Mobile data has always been one of Globe’s core businesses, he highlighted, and the wave of mobile data enables consumers to access the services and media content at their convenience, thus complementing their consumption habits.
He also revealed that the company has started to commercialise creative products and experiences that are data-related, and has been establishing strategic partnerships in order to enhance the overall “digital, connected lifestyle” for Globe’s subscribers.
As broadband services are currently being rolled out across the Philippines, Acosta declared that “broadband will be the blue sky for everyone to tap into” going forward. He explained: “In the future, consumers will be demanding services anytime and anywhere, regardless if it is on mobile or on home-sharing devices. Thus, the investments to accelerate mobile and wireless broadband infrastructures must be in place, to enable us to better serve our customers.”
Acknowledging Acosta’s point about the growth in broadband services, Virat Patel, managing director of Pioneer Consulting Asia, who also authored the CASBAA Philippines in View 2017 Market Report, pointed out that the fast-evolving business environment for pay-TV and broadband video is no longer being driven by standalone pay-TV services.
According to Patel’s report, 75% of new video connections within the Philippines are for broadband alone, or broadband bundled with pay-TV, with room for growth as traditional pay-TV services retain a penetration rate of just 14% of all TV households.
Patel continued: “Apart from the larger players who have been selling broadband services aggressively, we found out that some members of the PCTA (the Philippine Cable TV Association) in the provinces were selling more broadband than pay-TV, to the extend where TV is even bundled in for free. Therefore, it is broadband driving the market forward, instead of TV.
“And with the combination forces of 3G, 4G and 5G, as well as fixed broadband increasingly moving into fibre, there will be many more broadband connections than pay-TV. We definitely see significant growth in broadband, and with government and operator initiatives, the roll-out of fixed broadband is going to be more aggressive.”
The consumer experience was highlighted in the Looking to the Future Revenue: Advertising Viewing and Measurement panel, with representatives from Kantar Media and Nielsen who both emphasised their companies’ work towards including measurement of online video consumption. Stuart Jamieson, managing director of Nielsen’s emerging markets South-east Asia cluster, said: “The challenge with the industry is to rethink the way of using data, the types of data obtained, and look at them in a different perspective.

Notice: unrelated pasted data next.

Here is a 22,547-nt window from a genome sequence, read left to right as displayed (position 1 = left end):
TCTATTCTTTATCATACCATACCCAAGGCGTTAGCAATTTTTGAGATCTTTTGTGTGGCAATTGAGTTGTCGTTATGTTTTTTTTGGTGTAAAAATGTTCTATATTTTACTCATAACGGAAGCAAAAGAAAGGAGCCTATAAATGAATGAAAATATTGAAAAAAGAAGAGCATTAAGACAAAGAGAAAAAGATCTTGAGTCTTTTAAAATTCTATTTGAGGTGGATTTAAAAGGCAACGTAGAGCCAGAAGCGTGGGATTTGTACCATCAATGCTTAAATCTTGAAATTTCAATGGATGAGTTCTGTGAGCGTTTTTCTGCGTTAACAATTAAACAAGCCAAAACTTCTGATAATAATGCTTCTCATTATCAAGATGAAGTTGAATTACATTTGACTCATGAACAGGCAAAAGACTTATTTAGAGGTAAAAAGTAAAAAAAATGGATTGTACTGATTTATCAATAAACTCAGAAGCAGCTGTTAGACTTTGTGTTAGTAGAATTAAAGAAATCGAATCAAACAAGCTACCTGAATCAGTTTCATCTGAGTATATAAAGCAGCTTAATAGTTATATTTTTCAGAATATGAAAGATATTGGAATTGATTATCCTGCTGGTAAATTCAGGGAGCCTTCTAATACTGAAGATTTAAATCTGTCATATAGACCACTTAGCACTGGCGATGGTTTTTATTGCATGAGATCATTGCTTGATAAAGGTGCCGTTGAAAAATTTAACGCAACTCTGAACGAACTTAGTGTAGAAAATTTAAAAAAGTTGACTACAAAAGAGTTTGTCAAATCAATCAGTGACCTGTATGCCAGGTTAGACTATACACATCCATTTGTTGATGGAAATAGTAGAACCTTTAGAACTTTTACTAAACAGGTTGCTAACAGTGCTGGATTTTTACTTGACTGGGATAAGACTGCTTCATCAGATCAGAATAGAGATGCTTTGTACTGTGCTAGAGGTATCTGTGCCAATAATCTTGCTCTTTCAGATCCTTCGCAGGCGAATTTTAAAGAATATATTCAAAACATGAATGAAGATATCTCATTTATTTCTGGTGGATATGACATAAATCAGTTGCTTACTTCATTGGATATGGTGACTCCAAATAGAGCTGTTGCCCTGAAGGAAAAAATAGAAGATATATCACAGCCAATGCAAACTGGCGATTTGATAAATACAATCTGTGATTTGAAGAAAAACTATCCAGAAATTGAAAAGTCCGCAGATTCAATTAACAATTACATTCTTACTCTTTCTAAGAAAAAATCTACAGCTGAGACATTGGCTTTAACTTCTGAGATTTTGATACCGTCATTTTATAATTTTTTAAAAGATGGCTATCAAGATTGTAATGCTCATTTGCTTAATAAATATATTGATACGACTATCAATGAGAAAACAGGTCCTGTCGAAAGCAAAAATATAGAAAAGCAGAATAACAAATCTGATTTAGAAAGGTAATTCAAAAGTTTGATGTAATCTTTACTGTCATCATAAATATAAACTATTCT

“Having silo measurements does not work, and create internal competition for resources. Media companies need to start looking at what Nielsen calls Total Audience to understand their audience, identify who they are, what they like, and how they interact with content — everywhere across all platforms.”
While the journey of digitisation is a natural progression for the broadcast industry, Jamieson commented that the Philippines is one of the few markets where Nielsen have not seen “great deal of loss of viewing to digital”, unlike some of the more developed markets where there is significant reduction in linear viewing.
“It’s about embracing digital services and platforms, instead of viewing them as a competition,” he added. “The Philippines is going to see more mobile consumption from the younger population, and the speed of getting content into the country is going to be much faster. Hence, it’s time for traditional players to embrace digital offerings, and make a new distinction of their service.”
Declaring the Philippines in View 2017 conference a success, CASBAA’s Slaughter concluded: “As part of our ‘in View’ series, which we’ve been doing for several years, we go into a particular market to look at as many different aspects of the market as we can. It is also an opportunity for media companies to take a closer look and really dive deep into one specific market.
“For instance, telcos such as Globe Telecom have been in the media space for quite some time, and they have set up IPTV and other services that go along with their broadband and data services.
“With Globe’s venture into media content, it is a recognisation that smartphone penetration is accelerating. This also supports the fact that 3G and 4G services are perfect for the transmission of video and streaming media, hence acknowledging the changing consumer preferences of how they want to consume their video content.”